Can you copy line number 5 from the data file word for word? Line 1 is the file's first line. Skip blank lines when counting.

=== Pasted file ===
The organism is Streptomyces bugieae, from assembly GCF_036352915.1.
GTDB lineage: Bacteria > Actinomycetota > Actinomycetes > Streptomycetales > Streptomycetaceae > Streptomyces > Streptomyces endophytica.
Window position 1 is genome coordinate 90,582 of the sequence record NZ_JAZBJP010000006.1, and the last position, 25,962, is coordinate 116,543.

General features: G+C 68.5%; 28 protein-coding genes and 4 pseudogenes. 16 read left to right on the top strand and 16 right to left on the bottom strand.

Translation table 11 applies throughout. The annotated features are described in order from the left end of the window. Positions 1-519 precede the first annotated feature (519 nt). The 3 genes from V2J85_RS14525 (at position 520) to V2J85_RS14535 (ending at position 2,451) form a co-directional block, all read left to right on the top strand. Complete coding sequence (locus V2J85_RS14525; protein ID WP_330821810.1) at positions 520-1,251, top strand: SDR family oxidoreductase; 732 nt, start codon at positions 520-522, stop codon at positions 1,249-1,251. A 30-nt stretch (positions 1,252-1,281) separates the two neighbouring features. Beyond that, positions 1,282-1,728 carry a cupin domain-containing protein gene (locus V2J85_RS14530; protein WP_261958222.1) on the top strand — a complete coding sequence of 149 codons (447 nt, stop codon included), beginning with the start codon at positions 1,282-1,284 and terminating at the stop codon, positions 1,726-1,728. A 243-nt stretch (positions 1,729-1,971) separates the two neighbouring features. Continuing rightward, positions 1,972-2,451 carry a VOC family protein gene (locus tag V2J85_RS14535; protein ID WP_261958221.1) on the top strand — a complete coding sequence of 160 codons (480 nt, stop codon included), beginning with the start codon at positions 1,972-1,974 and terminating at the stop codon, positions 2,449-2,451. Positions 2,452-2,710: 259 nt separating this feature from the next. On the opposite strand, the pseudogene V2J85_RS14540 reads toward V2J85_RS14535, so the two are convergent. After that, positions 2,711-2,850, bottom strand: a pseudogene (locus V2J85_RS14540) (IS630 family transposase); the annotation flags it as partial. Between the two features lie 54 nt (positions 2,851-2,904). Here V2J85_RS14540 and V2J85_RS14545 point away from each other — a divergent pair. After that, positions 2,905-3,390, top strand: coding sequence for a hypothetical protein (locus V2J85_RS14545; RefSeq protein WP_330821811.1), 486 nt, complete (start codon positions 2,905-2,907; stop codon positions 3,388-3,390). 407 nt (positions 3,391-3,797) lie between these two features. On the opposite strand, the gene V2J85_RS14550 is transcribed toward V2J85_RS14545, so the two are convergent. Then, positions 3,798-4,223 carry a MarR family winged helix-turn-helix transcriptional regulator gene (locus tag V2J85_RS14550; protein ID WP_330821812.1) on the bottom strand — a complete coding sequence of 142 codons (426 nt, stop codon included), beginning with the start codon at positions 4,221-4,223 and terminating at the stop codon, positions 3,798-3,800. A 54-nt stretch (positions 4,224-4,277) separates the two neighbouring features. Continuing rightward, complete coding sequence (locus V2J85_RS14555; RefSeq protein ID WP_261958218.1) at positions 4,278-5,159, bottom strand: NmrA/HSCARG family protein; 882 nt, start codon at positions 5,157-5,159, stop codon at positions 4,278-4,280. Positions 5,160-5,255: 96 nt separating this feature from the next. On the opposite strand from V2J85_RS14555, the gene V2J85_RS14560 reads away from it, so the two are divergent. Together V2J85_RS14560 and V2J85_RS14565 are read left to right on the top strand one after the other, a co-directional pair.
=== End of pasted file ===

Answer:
Translation table 11 applies throughout. The annotated features are described in order from the left end of the window. Positions 1-519 precede the first annotated feature (519 nt). The 3 genes from V2J85_RS14525 (at position 520) to V2J85_RS14535 (ending at position 2,451) form a co-directional block, all read left to right on the top strand. Complete coding sequence (locus V2J85_RS14525; protein ID WP_330821810.1) at positions 520-1,251, top strand: SDR family oxidoreductase; 732 nt, start codon at positions 520-522, stop codon at positions 1,249-1,251. A 30-nt stretch (positions 1,252-1,281) separates the two neighbouring features. Beyond that, positions 1,282-1,728 carry a cupin domain-containing protein gene (locus V2J85_RS14530; protein WP_261958222.1) on the top strand — a complete coding sequence of 149 codons (447 nt, stop codon included), beginning with the start codon at positions 1,282-1,284 and terminating at the stop codon, positions 1,726-1,728. A 243-nt stretch (positions 1,729-1,971) separates the two neighbouring features. Continuing rightward, positions 1,972-2,451 carry a VOC family protein gene (locus tag V2J85_RS14535; protein ID WP_261958221.1) on the top strand — a complete coding sequence of 160 codons (480 nt, stop codon included), beginning with the start codon at positions 1,972-1,974 and terminating at the stop codon, positions 2,449-2,451. Positions 2,452-2,710: 259 nt separating this feature from the next. On the opposite strand, the pseudogene V2J85_RS14540 reads toward V2J85_RS14535, so the two are convergent. After that, positions 2,711-2,850, bottom strand: a pseudogene (locus V2J85_RS14540) (IS630 family transposase); the annotation flags it as partial. Between the two features lie 54 nt (positions 2,851-2,904). Here V2J85_RS14540 and V2J85_RS14545 point away from each other — a divergent pair. After that, positions 2,905-3,390, top strand: coding sequence for a hypothetical protein (locus V2J85_RS14545; RefSeq protein WP_330821811.1), 486 nt, complete (start codon positions 2,905-2,907; stop codon positions 3,388-3,390). 407 nt (positions 3,391-3,797) lie between these two features. On the opposite strand, the gene V2J85_RS14550 is transcribed toward V2J85_RS14545, so the two are convergent. Then, positions 3,798-4,223 carry a MarR family winged helix-turn-helix transcriptional regulator gene (locus tag V2J85_RS14550; protein ID WP_330821812.1) on the bottom strand — a complete coding sequence of 142 codons (426 nt, stop codon included), beginning with the start codon at positions 4,221-4,223 and terminating at the stop codon, positions 3,798-3,800. A 54-nt stretch (positions 4,224-4,277) separates the two neighbouring features. Continuing rightward, complete coding sequence (locus V2J85_RS14555; RefSeq protein ID WP_261958218.1) at positions 4,278-5,159, bottom strand: NmrA/HSCARG family protein; 882 nt, start codon at positions 5,157-5,159, stop codon at positions 4,278-4,280. Positions 5,160-5,255: 96 nt separating this feature from the next. On the opposite strand from V2J85_RS14555, the gene V2J85_RS14560 reads away from it, so the two are divergent. Together V2J85_RS14560 and V2J85_RS14565 are read left to right on the top strand one after the other, a co-directional pair.